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Many pressing problems of our time - climate change, aging societies, questions of modern medicine - cannot be solved by one discipline alone. It is becoming ever more urgent for scholars to collaborate across disciplines – natural sciences, life sciences, and social sciences, law, and humanities. The Marsilius Kolleg at Heidelberg University is an institutional solution to this situation, bringing together scholars from all disciplines of the university as well as from the surrounding non-university research institutions.

Following the recommendation of the Marsilius Kolleg Selection Committee, the Rectorate of Heidelberg University appointed the new academics as Marsilius Fellows for the Marsilius Fellow Class of 2021/2021. Among them is Prof. Alexander Zipf. He joined up with Prof. Till Bärninghausen from the Heidelberg Institute of Global Health (HIGH) for a joint Marsilius project on

“Climate Change and Health: Improving health care for vulnerable populations in Africa through spatially high-resolution monitoring of the natural and anthropogenic environment”

Climate change is currently the greatest challenge facing humanity. The associated changes in the environment also have a major impact on people’s wellbeing and health. This also has implications for the design of the health system, and in particular for measures to address these effects in the most affected and vulnerable population groups. The health effects of climate change caused in the rich countries of the world are particularly severe in sub-Saharan Africa. Comprehensive and spatially particularly high-resolution data on the natural, built and social environment and the change in the same in these regions are necessary in order to draw scientifically reliable conclusions and to develop and implement countermeasures. Unfortunately, the data situation in these areas is often very poor and there is a need for new concepts to generate high-quality, spatially high-resolution but at the same time potentially very large areas of Africa covering data as a basis for analyzes and modeling in the field of global health. In this Marsilius project, we want to use the example of modeling and measurement of heat and heat stress and related factors to evaluate and validate various collection and simulation methods for the relevant geodata.
In particular, we want to investigate how data from different sources can be combined for this purpose: remote sensing, crowdsourcing and user-generated data, as well as systematic measurements and surveys. In addition to these data sources, we want to conduct small validation studies in three locations in sub-Saharan Africa to measure the extent to which large and large-scale data in small communities allow relevant statements - or whether these data sources need to be hyperlocally adapted.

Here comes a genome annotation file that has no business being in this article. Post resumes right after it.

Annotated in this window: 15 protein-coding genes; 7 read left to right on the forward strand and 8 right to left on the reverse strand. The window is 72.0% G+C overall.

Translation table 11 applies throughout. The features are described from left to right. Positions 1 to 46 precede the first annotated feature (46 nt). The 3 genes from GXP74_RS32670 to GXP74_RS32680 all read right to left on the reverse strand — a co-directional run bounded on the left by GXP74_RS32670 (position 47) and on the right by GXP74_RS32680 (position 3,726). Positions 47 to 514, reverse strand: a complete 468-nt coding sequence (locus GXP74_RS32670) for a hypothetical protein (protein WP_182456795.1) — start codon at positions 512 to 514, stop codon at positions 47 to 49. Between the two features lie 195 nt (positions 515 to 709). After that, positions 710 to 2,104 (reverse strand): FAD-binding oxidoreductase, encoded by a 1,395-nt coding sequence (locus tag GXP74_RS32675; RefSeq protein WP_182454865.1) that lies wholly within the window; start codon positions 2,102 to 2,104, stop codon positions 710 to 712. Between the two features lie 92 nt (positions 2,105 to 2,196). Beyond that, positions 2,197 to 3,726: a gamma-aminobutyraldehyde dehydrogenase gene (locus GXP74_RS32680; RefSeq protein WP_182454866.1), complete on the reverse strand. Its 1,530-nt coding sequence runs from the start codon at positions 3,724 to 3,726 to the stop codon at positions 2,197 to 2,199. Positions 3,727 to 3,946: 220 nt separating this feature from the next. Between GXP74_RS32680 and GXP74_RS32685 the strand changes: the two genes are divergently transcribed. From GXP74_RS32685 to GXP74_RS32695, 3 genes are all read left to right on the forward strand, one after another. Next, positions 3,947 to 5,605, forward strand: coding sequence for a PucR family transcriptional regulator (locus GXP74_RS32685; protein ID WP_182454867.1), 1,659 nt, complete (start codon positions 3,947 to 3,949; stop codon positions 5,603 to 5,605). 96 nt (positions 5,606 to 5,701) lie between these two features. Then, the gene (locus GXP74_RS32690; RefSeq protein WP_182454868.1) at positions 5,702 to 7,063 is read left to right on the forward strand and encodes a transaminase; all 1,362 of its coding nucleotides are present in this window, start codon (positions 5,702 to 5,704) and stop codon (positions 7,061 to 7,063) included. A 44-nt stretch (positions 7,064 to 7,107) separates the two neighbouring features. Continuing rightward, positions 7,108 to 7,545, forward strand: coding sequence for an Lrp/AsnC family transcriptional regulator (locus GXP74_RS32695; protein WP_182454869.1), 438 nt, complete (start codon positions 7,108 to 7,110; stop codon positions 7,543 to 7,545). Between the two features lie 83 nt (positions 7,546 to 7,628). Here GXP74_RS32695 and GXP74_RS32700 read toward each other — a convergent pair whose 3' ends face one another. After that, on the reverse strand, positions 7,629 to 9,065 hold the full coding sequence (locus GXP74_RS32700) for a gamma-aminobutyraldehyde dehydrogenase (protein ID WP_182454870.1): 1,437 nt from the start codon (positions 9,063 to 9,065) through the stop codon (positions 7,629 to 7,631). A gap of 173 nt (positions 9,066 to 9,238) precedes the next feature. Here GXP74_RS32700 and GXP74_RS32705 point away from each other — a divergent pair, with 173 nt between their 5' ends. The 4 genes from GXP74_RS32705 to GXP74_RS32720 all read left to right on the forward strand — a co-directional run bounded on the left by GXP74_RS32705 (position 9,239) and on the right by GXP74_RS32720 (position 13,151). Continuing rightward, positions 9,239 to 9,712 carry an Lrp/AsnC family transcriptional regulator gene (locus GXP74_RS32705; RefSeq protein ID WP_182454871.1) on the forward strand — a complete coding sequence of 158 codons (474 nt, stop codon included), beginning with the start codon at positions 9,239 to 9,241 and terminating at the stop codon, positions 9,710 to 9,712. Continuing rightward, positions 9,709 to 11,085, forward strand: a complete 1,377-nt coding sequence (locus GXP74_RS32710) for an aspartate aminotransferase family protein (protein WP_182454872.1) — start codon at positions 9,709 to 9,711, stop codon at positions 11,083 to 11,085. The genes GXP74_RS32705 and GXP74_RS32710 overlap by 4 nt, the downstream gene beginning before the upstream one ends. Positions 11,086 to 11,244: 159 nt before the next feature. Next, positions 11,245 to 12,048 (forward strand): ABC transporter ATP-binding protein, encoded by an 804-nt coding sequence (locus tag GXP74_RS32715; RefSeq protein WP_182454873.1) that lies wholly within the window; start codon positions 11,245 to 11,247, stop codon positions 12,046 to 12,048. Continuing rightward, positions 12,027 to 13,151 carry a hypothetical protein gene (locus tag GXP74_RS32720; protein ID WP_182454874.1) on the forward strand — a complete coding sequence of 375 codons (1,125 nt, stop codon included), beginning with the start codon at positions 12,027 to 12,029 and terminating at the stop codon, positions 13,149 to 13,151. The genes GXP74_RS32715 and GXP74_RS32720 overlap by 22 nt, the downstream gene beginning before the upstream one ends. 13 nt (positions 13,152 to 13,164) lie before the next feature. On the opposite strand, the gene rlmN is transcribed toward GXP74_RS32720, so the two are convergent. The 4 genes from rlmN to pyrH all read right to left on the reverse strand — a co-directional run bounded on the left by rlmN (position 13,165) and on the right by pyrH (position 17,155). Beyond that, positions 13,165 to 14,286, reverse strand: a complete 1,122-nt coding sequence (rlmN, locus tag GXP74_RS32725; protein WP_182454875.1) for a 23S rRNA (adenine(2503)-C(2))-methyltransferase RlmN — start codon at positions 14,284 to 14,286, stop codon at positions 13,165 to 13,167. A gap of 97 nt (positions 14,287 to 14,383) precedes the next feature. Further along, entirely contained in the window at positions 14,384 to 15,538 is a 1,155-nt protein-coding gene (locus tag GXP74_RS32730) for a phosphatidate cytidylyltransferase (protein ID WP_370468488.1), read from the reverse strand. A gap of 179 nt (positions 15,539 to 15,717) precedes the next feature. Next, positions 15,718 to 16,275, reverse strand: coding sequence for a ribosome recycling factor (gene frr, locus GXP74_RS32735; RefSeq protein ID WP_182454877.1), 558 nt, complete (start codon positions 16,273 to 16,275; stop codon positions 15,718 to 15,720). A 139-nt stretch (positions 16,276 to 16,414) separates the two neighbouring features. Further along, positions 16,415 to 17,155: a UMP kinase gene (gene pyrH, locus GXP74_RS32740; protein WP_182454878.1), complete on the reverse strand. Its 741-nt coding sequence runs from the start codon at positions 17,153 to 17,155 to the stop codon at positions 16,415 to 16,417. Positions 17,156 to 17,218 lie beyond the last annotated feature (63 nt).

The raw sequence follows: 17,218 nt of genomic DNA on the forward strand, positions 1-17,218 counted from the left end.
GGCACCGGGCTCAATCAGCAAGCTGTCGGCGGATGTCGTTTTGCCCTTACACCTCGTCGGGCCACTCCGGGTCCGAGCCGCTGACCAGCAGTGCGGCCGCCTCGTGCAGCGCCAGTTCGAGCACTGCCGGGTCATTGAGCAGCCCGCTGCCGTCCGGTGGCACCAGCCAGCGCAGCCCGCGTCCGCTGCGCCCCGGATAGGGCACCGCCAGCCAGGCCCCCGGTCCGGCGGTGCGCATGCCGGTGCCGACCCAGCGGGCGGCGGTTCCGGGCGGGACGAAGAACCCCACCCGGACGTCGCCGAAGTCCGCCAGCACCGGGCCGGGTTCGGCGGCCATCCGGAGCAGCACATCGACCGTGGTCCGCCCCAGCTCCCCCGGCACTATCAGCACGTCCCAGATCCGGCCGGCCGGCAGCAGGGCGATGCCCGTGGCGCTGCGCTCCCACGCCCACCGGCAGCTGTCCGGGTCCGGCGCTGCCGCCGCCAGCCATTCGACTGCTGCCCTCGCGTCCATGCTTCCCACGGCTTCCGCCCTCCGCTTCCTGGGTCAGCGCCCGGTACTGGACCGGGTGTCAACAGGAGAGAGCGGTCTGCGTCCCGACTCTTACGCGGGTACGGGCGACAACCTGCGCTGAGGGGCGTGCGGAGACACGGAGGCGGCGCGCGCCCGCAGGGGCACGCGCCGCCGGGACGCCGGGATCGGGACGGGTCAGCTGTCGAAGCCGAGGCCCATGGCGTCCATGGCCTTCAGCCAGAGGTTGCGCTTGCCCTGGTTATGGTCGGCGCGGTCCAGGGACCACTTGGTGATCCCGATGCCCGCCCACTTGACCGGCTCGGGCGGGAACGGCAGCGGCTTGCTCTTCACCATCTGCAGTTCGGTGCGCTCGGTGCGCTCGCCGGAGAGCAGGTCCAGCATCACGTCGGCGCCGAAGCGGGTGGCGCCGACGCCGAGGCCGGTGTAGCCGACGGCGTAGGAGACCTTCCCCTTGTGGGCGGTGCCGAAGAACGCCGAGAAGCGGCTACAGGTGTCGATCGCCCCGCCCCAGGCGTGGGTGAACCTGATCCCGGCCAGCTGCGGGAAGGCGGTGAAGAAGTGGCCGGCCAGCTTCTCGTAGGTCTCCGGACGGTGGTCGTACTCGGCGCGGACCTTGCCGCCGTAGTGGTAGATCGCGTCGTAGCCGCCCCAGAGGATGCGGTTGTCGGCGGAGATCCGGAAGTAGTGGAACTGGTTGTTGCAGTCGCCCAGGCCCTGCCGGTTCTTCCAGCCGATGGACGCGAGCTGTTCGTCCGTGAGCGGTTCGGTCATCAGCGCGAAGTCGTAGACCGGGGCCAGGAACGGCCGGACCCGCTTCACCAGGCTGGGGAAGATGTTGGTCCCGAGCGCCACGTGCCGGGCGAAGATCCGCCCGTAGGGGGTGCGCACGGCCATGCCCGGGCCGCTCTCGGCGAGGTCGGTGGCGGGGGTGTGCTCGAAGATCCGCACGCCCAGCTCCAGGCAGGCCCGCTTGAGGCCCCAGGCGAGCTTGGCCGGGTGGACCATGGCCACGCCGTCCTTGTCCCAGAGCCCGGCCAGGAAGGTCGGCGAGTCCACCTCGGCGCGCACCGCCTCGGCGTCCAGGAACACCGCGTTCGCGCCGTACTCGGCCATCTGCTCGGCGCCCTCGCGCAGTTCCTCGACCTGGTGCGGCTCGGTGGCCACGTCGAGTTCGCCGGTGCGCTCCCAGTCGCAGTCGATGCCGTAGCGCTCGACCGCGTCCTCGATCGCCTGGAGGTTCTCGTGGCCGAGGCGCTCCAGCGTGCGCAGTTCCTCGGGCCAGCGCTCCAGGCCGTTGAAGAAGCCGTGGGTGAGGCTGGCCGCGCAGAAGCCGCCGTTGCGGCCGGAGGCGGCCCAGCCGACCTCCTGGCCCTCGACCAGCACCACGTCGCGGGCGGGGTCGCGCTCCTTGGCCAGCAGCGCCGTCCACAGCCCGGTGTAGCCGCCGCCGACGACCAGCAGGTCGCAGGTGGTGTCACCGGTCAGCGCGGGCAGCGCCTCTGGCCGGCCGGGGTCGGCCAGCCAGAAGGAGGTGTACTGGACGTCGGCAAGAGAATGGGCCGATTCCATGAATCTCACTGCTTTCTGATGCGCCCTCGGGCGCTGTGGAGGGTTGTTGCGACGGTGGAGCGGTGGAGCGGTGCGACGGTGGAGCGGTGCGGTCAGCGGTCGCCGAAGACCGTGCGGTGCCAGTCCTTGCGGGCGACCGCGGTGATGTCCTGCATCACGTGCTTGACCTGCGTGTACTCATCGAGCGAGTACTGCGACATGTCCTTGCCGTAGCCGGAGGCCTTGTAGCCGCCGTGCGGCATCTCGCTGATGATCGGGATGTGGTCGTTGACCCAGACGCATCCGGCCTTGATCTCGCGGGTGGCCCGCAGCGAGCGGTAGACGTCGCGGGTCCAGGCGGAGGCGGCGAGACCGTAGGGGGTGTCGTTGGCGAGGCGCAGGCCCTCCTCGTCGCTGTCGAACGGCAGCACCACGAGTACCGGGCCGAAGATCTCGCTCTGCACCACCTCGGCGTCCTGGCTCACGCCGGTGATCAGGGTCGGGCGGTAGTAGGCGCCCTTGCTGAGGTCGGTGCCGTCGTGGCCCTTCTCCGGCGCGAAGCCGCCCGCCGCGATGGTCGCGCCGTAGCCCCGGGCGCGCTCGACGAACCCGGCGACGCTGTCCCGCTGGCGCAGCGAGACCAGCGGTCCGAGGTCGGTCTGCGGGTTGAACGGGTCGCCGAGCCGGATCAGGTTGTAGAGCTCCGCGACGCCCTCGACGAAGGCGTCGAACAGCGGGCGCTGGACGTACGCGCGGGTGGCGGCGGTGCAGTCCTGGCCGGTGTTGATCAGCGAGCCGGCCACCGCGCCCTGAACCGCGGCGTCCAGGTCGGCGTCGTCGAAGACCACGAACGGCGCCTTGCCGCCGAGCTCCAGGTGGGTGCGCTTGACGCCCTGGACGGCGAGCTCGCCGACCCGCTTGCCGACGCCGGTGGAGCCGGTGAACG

This collaboration strengthens the existing collaboration between GIScience Research Group at Heidelberg University and the Heidelberg Institute for Global Health and the work at HeiGIT related to health and climate change, e.g. analysing healthcare access around the globe and especially in Africa.

Marsilius Kolleg at Heidelberg University
(Marsilius Kolleg at Heidelberg University)

Related earlier work (selection):

For the first time, the inland dunes in Sandhausen (Baden-Württemberg, Germany) have been captured by UAV-borne photogrammetry and laser scanning. The dunes are a precious habitat for many specialized plants and animals. They formed during the last ice age by sand drift from the Rhine valley. The large inland dunes, originally stretching from Karlsruhe to Mainz, have been wooded and only small areas have kept their initial dune character or have regained it. The sandy substrate and the aridity create grasslands with extreme conditions, which many rare and adapted plant and animal species thrive in (http://duene-sandhausen.de/). To preserve the valuable site conditions, the dune areas in Sandhausen are under protection. Habitats are maintained, e.g., by temporarily grazing sheep, goats, cows, or donkeys, which prevent ecological succession to forest.